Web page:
Pedestrians aren’t the only casualties, and Action isn’t the only company involved in fatalities. Waste and recycling work is the fifth most fatal job in America — far more deadly than serving as a police officer or a firefighter. Loggers have the highest fatality rate, followed by fishing workers, aircraft pilots and roofers. From the collection out on garbage trucks, to the processing at transfer stations and recycling centers, to the dumping at landfills, the waste industry averages about one worker fatality a week. Nationally, in 2016, 82 percent of waste-worker deaths occurred in the private sector.
There are two vastly different worlds of garbage in New York City: day and night. By day, 7,200 uniformed municipal workers from the city’s Department of Sanitation go door-to-door, collecting the residential trash. Like postal workers, they tend to follow compact routes. They work eight-hour days with time-and-a-half for overtime and snow removal and double-time for Sundays. With a median base pay of $69,000 plus health care, a pension, almost four weeks of paid vacation and unlimited sick days, the Department of Sanitation workforce is overwhelmingly full time and unionized. It’s also 55 percent white, and 91 percent male.
But come nightfall, an army of private garbage trucks from more than 250 sanitation companies zigzag across town in ad hoc fashion, carting away the trash and recycling from every business — every bodega, restaurant and office building in the five boroughs. Those private carters remove more than half of the city’s total waste.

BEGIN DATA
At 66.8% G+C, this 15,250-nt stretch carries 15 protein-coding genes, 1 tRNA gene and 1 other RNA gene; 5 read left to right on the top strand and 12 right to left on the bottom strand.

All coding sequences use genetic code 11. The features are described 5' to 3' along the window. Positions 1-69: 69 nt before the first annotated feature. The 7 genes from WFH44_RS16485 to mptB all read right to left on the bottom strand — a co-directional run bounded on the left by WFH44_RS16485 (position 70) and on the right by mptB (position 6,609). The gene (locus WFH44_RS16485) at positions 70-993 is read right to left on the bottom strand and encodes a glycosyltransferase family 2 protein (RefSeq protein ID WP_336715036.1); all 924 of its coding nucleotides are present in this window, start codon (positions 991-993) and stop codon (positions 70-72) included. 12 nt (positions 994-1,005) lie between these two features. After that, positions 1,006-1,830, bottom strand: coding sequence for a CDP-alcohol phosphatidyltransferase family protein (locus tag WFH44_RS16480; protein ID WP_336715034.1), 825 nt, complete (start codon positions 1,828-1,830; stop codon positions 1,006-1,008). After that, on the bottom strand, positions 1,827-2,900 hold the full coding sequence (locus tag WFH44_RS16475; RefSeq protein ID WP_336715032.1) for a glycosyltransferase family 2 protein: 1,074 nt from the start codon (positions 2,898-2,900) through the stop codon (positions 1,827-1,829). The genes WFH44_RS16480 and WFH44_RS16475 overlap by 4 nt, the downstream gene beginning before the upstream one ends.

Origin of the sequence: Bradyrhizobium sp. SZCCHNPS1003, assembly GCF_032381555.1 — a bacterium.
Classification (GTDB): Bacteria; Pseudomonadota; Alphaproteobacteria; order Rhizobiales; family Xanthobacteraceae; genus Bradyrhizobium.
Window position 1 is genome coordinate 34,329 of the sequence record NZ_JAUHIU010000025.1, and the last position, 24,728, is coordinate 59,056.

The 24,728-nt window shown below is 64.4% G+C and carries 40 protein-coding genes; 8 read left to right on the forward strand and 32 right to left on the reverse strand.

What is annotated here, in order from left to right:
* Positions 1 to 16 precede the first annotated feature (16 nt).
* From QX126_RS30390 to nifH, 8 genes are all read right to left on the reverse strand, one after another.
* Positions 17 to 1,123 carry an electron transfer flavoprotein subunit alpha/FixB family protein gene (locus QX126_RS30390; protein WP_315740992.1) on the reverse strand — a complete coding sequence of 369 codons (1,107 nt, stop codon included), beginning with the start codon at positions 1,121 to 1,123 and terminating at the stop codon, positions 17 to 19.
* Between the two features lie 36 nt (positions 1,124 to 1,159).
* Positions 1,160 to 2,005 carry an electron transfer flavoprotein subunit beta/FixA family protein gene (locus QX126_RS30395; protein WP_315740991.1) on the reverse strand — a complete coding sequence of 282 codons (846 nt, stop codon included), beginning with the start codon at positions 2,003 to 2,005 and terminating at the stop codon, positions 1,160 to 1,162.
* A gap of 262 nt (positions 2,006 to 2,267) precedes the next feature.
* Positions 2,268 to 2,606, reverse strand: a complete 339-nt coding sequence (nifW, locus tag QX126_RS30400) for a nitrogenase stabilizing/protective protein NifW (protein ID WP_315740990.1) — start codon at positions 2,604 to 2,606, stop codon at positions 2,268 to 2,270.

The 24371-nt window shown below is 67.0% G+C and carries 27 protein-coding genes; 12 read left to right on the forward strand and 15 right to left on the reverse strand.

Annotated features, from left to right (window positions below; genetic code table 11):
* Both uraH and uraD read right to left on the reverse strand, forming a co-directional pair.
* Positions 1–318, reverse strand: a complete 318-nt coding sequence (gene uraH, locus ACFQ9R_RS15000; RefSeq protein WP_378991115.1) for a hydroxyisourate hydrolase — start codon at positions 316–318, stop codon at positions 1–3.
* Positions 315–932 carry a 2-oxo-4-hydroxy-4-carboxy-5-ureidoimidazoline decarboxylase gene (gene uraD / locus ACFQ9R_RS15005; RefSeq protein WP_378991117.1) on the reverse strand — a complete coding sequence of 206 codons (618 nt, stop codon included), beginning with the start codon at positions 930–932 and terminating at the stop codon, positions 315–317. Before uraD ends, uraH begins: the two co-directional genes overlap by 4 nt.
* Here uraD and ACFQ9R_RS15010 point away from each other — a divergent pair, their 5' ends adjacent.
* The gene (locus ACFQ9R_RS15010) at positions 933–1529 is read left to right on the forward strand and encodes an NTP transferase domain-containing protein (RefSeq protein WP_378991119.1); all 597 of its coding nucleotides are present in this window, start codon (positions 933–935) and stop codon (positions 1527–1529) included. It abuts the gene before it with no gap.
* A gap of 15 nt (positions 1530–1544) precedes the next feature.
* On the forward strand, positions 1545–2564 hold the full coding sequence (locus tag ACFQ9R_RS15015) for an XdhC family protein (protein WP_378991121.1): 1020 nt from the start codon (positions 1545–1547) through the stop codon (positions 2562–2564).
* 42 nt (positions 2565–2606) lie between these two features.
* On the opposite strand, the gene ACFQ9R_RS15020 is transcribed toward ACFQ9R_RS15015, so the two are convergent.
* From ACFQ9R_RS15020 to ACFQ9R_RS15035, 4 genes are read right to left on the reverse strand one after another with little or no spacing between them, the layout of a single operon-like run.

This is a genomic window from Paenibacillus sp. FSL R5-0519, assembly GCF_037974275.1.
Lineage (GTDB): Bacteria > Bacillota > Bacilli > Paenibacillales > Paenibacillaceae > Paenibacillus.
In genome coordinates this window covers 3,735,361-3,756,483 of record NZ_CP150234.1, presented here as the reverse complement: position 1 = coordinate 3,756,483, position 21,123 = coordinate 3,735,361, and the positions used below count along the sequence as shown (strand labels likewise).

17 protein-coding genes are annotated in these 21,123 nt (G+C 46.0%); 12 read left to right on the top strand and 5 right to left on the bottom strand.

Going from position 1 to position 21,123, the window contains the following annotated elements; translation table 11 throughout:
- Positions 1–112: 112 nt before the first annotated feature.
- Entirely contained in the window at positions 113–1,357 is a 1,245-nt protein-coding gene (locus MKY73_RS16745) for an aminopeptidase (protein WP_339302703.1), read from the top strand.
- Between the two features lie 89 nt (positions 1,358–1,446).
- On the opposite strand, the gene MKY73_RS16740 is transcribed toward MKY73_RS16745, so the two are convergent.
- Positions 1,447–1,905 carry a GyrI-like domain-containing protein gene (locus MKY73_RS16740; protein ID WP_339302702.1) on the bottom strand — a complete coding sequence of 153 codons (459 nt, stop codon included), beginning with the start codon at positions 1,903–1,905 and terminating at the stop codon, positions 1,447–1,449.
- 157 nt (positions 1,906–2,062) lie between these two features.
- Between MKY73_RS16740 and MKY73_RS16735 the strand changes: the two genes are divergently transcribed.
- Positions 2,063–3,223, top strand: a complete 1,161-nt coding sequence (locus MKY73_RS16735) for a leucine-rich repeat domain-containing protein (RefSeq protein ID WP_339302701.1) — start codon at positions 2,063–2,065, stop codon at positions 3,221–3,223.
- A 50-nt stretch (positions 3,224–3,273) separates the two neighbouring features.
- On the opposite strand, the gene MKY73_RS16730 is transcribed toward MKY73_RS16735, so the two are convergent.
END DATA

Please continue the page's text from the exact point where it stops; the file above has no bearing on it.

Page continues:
Since each business chooses its own carter, a dozen garbage trucks might converge on a single block over the course of a night. In one five-block stretch near Rockefeller Center, for example, 27 garbage companies stop at 86 businesses, according to an analysis of city data by ProPublica and the Investigative Fund at the Nation Institute. Plenty of other U.S. cities split trash collection along the same lines — residential waste on the municipal side, commercial waste on the private side — but New York is singular in the scale of private collection operations.
Many waste companies pay workers a flat fee, some as little as $80 a shift, no matter the hours, with no health benefits, overtime pay or retirement plans. The practice of employing helpers off the books is widespread, according to a 2016 report by New York Mayor Bill de Blasio’s administration. The workforce is more than 60 percent minority, and more than half of Latino workers and about a third of black workers earn less than $35,000 annually. Many of these jobs are non-union, and while the drivers tend to be full-time employees, the helpers are often contract workers with unstable hours — some scrambling to work enough to feed their families, others clocking 18-hour or longer days. A May 2016 study by the nonprofit New York Committee for Occupational Safety and Health found that the underpayment or nonpayment of wages is “rampant in the commercial waste industry.”
$80 bucks a shift for 18 hours and no benefits whatsoever, paid cash off the books and you have to buy your own uniform and safety gear, if you get paid at all. That's where "cheaper, private carting" gets you in NYC these days. And that's just the start of this piece.
Hopefully DeBlasio will do something about it. Cuomo too.